Economic insightsPan-Africa

18 March 2022

Russia-Ukraine Crisis: Geopolitics boiling pot brews volatility; fundamentals reign supreme

In brief

  • War and conflict have rarely been absent from Europe, but the Russian-Ukrainian crisis is proving to be far-reaching – with its economic collateral damage extending beyond Europe.
  • Sharp increases in commodity prices have exacerbated the vulnerabilities of many countries, especially African sovereigns that have high oil and grain intensities.
  • As commodity prices surge, we see West and North African countries as most vulnerable to consumer price pressures, while regressive subsidies in Nigeria, Egypt, and Kenya constitute a drag on fiscals.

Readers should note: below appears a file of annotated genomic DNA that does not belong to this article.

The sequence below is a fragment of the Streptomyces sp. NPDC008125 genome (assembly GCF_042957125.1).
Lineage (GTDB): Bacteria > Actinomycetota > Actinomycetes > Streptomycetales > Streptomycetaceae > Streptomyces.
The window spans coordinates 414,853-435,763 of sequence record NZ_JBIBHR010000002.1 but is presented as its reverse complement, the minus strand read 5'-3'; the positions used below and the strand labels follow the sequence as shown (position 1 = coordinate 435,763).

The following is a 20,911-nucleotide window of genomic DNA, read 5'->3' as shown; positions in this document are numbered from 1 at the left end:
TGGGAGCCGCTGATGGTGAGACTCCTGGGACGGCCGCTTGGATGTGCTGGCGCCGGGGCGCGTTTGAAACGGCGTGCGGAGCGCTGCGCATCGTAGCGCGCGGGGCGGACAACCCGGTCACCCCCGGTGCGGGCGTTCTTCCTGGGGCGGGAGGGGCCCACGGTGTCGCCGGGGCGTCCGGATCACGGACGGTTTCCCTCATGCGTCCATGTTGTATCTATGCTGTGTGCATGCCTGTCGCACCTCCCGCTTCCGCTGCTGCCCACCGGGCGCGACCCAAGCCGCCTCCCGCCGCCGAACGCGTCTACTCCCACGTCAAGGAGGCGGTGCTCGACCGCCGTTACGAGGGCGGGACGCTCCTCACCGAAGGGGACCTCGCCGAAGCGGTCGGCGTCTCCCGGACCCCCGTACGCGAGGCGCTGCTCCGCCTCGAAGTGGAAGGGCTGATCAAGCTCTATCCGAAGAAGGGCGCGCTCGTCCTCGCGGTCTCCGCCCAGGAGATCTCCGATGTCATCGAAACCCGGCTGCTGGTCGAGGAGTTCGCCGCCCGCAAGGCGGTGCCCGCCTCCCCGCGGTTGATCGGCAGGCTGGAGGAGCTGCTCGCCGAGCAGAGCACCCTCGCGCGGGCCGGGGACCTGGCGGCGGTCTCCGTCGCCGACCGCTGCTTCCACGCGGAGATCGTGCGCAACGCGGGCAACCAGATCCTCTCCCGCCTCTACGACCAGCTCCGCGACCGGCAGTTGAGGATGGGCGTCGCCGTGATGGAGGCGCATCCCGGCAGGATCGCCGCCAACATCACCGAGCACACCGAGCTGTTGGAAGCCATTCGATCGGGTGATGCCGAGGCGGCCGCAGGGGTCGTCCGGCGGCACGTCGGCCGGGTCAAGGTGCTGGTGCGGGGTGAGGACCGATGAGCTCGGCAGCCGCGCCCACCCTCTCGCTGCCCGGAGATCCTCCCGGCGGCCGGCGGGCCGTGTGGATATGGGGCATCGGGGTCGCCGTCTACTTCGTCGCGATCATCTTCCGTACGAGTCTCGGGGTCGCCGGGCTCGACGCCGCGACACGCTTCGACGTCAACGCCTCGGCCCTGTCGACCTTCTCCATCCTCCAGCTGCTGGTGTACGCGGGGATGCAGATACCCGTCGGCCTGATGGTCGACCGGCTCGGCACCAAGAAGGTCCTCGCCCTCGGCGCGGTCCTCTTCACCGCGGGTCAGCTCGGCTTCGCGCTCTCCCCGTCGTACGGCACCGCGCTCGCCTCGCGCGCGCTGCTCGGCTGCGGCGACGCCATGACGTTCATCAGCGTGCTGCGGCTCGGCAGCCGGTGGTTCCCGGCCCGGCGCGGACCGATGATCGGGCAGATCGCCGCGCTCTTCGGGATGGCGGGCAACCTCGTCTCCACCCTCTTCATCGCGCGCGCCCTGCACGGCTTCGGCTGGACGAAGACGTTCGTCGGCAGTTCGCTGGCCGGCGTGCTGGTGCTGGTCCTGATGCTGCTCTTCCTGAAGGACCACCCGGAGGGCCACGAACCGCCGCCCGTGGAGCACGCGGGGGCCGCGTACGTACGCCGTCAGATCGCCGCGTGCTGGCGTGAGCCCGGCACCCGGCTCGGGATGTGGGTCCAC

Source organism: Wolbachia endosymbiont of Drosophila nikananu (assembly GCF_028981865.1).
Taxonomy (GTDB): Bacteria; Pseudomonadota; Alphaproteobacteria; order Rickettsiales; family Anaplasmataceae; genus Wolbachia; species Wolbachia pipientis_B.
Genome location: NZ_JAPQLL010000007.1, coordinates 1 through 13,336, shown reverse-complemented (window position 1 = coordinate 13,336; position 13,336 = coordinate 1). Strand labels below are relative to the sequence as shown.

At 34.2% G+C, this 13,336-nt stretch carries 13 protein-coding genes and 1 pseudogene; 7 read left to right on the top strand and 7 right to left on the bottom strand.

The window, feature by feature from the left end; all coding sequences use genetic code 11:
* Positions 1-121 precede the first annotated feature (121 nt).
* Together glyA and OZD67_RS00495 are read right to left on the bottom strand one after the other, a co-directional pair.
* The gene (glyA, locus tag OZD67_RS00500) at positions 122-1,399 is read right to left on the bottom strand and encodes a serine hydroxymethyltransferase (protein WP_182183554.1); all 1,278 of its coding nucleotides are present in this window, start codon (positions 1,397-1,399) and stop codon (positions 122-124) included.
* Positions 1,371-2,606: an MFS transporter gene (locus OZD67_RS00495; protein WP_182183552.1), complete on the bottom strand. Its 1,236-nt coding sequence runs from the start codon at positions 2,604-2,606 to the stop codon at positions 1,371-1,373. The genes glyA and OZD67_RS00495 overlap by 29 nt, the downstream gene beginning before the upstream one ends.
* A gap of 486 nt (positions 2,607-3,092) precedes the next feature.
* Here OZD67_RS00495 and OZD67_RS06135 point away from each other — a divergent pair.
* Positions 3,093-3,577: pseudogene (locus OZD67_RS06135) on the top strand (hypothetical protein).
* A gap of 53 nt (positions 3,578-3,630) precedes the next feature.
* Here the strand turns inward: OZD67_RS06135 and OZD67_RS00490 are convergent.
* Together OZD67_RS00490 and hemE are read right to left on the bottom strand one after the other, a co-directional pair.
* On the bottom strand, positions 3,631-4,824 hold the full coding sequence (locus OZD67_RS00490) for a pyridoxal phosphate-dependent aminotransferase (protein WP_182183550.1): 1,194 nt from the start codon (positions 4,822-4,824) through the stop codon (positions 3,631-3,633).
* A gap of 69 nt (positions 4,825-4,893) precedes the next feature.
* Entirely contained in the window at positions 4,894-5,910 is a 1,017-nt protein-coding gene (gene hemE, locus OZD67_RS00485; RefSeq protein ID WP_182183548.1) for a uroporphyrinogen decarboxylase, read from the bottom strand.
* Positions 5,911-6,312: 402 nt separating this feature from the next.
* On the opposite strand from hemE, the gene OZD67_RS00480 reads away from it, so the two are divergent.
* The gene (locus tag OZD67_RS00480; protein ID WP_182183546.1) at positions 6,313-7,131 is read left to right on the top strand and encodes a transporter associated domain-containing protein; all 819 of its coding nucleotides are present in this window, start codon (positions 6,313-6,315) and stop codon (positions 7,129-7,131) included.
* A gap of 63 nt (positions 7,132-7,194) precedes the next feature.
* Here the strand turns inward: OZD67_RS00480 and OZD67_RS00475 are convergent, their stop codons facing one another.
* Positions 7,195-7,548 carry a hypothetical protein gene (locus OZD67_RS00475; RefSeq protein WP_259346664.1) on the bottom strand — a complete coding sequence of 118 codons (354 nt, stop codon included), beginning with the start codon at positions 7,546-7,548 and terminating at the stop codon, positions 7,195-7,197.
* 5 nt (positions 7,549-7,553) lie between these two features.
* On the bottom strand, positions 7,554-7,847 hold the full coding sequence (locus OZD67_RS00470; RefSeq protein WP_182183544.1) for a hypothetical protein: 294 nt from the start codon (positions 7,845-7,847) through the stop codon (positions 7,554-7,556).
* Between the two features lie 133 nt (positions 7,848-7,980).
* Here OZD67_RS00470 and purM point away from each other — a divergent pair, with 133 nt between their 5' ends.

• However, a possible diversification of Europe’s energy reliance on Russia portends a long-term growth opportunity for Africa’s natural gas bright spots – including Nigeria, Senegal, and Tanzania.
  • Among our coverage countries, Kenya appears to be the most vulnerable to the crisis due to its relatively higher dependence on its imports of oil and wheat, as well as its unsustainable fuel subsidy
  • The overall implications of the crisis on African countries will be soaring inflation, weaker fiscal and external health, and a possible dent in earlier growth prospects as the region’s central banks respond to inflation.
  • Central Banks in Egypt, Morocco, and Ghana are likely to be more responsive in stabilizing consumer prices in the near term.